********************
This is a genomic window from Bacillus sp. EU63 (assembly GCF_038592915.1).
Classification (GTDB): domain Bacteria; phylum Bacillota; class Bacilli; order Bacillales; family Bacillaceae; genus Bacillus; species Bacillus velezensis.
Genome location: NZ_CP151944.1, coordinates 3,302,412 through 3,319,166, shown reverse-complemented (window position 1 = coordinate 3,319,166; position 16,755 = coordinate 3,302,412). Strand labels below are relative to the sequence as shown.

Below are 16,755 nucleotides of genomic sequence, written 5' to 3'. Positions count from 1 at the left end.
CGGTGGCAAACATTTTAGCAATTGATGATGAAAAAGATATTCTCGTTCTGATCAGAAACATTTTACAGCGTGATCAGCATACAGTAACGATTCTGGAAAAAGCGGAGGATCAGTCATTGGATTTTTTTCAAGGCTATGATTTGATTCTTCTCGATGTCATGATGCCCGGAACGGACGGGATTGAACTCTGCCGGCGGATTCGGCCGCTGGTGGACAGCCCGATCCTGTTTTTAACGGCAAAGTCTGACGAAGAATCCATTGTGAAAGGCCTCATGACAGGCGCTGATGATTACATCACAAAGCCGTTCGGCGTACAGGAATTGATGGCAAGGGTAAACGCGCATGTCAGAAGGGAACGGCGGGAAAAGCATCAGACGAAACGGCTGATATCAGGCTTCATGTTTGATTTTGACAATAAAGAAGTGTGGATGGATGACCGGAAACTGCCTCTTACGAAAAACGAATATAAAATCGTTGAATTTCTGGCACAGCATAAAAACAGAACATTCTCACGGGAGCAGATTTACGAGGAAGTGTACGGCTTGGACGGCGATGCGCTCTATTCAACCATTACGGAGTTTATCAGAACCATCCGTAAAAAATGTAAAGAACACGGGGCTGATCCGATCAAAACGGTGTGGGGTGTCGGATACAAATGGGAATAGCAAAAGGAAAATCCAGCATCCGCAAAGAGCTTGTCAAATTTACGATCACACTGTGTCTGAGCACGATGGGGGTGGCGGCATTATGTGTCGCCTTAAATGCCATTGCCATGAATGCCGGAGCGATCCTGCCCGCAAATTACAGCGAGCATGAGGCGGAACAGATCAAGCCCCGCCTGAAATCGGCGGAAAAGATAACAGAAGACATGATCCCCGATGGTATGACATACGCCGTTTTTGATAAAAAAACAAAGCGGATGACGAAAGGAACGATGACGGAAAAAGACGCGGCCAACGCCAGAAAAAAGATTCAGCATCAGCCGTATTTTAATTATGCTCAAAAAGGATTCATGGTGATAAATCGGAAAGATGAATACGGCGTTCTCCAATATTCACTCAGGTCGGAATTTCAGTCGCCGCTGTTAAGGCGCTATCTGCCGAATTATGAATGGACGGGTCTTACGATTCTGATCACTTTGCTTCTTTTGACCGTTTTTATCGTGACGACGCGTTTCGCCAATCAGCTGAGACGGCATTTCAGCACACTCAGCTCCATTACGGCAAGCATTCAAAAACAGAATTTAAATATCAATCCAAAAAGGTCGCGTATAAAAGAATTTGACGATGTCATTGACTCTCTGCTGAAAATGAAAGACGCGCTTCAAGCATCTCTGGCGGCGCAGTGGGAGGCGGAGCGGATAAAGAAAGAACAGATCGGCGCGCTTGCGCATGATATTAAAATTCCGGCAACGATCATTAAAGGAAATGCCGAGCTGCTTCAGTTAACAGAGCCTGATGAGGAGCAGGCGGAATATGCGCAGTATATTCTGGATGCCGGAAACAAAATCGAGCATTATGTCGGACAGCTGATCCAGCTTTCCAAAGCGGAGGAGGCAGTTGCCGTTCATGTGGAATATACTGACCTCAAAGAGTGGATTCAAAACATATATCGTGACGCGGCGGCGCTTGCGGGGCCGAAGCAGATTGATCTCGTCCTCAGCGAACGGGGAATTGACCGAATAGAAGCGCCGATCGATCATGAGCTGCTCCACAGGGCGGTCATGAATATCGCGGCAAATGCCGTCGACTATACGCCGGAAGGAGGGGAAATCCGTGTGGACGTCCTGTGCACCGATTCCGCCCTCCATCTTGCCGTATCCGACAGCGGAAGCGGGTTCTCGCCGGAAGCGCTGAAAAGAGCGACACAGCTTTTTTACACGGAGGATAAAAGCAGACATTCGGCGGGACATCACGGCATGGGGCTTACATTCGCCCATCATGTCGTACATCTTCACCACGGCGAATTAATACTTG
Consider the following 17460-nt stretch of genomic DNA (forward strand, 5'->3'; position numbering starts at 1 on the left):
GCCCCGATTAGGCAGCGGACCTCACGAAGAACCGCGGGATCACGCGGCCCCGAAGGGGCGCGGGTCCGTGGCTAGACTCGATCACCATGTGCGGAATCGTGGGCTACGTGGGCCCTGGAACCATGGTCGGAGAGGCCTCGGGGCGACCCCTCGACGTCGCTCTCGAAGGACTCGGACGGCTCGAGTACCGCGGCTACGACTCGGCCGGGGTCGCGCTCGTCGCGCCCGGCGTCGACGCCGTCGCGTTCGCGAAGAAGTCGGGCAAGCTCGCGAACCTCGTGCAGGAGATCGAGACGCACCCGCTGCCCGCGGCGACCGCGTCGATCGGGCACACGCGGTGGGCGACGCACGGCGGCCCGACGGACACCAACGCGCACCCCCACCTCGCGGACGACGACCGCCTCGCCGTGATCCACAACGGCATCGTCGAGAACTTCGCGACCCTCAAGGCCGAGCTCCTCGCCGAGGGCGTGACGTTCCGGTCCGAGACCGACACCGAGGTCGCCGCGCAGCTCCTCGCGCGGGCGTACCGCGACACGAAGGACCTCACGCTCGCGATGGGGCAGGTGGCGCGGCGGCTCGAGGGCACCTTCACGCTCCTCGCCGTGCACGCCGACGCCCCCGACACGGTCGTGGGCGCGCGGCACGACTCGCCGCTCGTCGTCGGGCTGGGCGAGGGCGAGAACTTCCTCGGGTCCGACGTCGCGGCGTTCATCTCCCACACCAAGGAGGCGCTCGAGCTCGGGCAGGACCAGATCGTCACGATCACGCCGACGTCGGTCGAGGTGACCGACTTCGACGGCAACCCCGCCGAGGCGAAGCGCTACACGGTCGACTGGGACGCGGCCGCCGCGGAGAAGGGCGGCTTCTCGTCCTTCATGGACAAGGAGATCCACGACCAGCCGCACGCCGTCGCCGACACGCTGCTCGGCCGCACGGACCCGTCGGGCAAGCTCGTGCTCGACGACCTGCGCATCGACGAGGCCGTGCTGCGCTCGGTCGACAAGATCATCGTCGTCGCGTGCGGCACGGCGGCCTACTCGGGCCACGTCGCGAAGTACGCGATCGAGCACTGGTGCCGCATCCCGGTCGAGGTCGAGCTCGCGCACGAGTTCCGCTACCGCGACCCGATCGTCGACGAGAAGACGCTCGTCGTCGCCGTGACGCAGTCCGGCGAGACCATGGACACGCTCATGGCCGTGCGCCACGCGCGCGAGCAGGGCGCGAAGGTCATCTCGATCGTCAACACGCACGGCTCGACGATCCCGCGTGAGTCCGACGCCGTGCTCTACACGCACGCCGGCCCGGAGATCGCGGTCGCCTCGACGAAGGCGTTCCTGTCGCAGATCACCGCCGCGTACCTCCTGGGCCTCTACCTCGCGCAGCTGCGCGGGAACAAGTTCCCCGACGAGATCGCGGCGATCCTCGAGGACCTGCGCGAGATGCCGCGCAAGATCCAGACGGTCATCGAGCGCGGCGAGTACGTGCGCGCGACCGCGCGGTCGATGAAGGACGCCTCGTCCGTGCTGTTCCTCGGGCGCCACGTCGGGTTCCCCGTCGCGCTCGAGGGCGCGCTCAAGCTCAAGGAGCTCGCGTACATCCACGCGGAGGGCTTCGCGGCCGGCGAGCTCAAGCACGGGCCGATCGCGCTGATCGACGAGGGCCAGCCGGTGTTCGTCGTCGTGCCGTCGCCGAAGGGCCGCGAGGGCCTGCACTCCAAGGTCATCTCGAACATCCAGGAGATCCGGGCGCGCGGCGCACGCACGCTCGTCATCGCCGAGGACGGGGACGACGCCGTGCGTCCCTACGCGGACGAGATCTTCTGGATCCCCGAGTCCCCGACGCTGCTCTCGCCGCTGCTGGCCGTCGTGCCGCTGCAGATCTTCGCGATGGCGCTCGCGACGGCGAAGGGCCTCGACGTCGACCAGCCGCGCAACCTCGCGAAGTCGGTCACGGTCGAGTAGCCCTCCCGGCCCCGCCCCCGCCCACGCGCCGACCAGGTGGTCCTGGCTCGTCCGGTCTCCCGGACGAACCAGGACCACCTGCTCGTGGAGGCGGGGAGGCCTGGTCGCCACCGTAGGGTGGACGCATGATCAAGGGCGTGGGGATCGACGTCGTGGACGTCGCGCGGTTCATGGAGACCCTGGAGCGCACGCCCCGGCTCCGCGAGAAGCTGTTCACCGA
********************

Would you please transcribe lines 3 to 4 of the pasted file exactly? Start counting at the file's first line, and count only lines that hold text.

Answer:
Genome location: NZ_CP151944.1, coordinates 3,302,412 through 3,319,166, shown reverse-complemented (window position 1 = coordinate 3,319,166; position 16,755 = coordinate 3,302,412). Strand labels below are relative to the sequence as shown.

Below are 16,755 nucleotides of genomic sequence, written 5' to 3'. Positions count from 1 at the left end.